RPG

(redirected from Reasonable and Probable Grounds)
AcronymDefinition
RPGRole Playing Game(s)
RPGRocket-Propelled Grenade
RPGRocket-Powered Grenade
RPGRebounds Per Game (basketball statistic)
RPGReport Program Generator
RPGRules for Posting (forums)
RPGResearch Post Graduate (various universities)
RPGResearch Project Grant (various organizations)
RPGReport Generator
RPGRole Playing Game
RPGRandom Password Generator
RPGRegional Planning Group (various locations)
RPGRegional Planning Guidance
RPGRassemblement du Peuple de Guinée (French: Rally of the People of Guinea)
RPGRegional Policy Guidance (UK)
RPGRisk Purchasing Group
RPGRassemblement Pour le Gabon (French: Rally for Gabon)
RPGResearch Program Grant (various organizations)
RPGResearch Policy Group (various locations)
RPGRounds Per Gun (aircraft)
RPGRandom Plasma Glucose
RPGRééducation Posturale Globale (French: Global Posture Reeducation)
RPGRetrograde Pyelogram
RPGReflection Phase Grating
RPGRadar Product Generator
RPGRecommended Practices Guide
RPGReprographic Products Group (Laurel, MD)
RPGRotary Pulse Generator (electronics)
RPGReed Property Group (Australia)
RPGRegistry Player and Game
RPGRed Porgy (FAO fish species code)
RPGReasonable and Probable Grounds
RPGRuchnoy Protivotankovy Granatomyot (Russian: Rocket Propelled Grenade)
RPGRenegade Programming Group (est. 1991)
RPGRelapse Prevention Group
RPGRadiation Protection Guide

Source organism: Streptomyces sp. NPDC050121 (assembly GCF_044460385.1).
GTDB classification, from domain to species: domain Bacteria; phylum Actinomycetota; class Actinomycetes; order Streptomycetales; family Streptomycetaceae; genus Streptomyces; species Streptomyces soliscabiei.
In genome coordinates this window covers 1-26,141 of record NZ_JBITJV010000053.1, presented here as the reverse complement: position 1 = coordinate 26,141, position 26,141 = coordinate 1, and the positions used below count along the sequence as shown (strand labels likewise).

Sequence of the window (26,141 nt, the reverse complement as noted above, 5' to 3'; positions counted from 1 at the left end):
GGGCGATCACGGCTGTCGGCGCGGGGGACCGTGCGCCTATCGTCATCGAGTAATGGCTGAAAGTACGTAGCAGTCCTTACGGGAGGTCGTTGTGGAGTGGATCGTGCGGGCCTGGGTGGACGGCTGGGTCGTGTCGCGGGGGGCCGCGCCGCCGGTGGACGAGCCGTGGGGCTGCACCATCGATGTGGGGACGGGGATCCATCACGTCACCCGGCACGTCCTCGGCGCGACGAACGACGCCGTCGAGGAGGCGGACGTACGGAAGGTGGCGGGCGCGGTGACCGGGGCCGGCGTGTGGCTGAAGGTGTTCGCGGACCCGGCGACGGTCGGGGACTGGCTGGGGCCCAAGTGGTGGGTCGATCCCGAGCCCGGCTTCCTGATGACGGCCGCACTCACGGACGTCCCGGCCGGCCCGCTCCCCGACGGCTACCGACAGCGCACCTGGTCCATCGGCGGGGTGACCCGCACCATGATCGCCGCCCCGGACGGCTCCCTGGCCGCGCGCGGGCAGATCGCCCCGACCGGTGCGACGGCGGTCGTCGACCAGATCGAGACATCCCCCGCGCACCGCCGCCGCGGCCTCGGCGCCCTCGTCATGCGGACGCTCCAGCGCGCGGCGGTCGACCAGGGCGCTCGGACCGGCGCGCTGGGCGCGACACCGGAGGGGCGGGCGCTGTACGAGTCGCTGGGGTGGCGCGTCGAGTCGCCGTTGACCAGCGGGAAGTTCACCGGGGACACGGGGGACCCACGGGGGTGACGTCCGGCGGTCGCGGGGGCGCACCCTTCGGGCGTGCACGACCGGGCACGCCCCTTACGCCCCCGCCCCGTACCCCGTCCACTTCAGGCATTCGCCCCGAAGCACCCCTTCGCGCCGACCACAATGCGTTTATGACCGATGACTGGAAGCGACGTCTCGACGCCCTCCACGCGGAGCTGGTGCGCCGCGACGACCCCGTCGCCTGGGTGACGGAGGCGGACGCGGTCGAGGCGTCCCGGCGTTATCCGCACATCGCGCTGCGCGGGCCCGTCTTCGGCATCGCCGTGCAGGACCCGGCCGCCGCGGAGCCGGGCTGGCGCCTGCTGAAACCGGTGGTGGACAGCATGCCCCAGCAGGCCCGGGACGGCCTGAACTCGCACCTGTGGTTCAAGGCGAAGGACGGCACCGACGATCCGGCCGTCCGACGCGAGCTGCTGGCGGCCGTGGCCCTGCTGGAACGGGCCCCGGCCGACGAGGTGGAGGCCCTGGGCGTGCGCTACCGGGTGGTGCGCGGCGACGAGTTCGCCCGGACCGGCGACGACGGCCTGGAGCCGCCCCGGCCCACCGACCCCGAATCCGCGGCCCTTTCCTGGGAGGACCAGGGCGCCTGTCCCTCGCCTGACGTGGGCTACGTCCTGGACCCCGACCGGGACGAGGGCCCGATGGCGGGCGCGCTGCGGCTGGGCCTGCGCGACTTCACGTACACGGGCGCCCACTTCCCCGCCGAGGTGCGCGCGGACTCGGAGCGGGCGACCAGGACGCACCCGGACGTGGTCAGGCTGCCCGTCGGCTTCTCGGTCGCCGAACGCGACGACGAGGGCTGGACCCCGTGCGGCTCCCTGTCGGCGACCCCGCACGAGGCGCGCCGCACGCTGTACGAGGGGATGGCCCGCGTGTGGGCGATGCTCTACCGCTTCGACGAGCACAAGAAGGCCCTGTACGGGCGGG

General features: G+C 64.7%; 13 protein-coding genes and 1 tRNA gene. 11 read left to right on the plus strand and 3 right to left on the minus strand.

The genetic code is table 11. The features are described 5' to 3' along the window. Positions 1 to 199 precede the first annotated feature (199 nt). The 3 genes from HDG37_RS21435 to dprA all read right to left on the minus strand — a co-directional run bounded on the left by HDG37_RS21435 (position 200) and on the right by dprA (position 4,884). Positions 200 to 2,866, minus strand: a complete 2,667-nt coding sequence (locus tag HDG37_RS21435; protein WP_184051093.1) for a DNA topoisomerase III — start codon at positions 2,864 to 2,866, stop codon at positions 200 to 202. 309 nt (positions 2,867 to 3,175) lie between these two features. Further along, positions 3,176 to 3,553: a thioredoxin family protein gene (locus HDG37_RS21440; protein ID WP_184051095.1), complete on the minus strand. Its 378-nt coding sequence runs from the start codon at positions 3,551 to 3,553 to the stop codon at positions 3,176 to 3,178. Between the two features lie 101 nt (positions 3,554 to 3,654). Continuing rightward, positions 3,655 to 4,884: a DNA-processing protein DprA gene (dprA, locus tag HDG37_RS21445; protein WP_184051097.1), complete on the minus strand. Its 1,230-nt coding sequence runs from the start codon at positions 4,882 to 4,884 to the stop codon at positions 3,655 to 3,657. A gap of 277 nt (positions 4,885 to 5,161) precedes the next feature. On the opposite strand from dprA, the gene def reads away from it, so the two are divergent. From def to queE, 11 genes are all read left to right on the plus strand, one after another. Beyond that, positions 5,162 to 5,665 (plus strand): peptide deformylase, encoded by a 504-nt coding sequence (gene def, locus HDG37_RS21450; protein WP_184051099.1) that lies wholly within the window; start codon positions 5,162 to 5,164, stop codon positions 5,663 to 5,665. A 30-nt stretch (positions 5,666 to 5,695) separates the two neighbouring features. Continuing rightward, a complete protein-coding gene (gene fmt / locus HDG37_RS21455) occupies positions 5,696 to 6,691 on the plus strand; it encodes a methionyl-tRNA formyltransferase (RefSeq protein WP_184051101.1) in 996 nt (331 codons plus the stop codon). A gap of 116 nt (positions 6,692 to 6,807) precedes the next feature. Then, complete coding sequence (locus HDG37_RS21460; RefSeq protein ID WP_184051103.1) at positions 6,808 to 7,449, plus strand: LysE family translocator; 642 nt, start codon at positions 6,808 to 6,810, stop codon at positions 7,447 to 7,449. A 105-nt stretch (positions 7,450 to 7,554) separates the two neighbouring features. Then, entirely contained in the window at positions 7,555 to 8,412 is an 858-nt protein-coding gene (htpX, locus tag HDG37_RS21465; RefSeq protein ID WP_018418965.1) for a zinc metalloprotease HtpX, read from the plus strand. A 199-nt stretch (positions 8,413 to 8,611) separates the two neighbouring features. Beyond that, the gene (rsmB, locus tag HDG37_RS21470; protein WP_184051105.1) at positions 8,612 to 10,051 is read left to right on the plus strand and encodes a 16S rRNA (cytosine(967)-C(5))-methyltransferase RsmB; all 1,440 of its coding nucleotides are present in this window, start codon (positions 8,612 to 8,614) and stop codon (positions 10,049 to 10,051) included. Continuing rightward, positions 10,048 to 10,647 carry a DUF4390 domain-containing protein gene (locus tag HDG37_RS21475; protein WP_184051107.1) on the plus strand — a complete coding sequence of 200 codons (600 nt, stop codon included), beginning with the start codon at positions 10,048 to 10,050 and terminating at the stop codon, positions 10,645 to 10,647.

RPGRadioisotope Power Generator
RPGRecreational Pistol Gang (gaming clan)
RPGResistance Protein Gene
RPGRate Per Gallon
RPGRape Prevention Glasses (offensive military slang for standard issue eyeglasses)
RPGReuse Planning Group
RPGResource Protection Group
RPGRepeating Plasma Gun (Star Wars)
RPGRespiratory Pattern Generator
RPGRemote Product Generator
RPGRapid Programme Generation (AS/400)
RPGRam Prasad Goenka (Enterprises; India)
RPGREFORGER Planning Group
RPGRoutine Production Group
RPGRunning Power Generation (Mode)
RPGResearch Planning Group/Guide
References in periodicals archive ?
In the Court's view, "while reasonable grounds to suspect and reasonable and probable grounds to believe are similar in that they both must be grounded in objective facts, reasonable suspicion is a lower standard, as it engages the reasonable possibility, rather than probability, of crime." (76) Furthermore, "the reasonable suspicion standard addresses the possibility of uncovering criminality, and not a probability of doing so." (77) Canadian courts have increasingly relied on this as a justified distinction between the two standards.
The latter is the language of "reasonable and probable grounds".
(103) As Professor Sankoffhas explained with reference to this point, "The reasonable suspicion standard was designed to make it easier-in appropriate situations-for officials to search where it is simply not possible to obtain reasonable and probable grounds." (104)
[We] would apply the existing and well-established standard of "reasonable and probable grounds" to hold that the search did not meet this standard.
The agency argued in its appeal that the judge adopted a very narrow view of "reasonable and probable grounds," more analogous to an emergency threshold.
The appeal court backs the conclusion of a lack of reasonable and probable grounds to apprehend because the child was not in need of protection at the time of apprehension.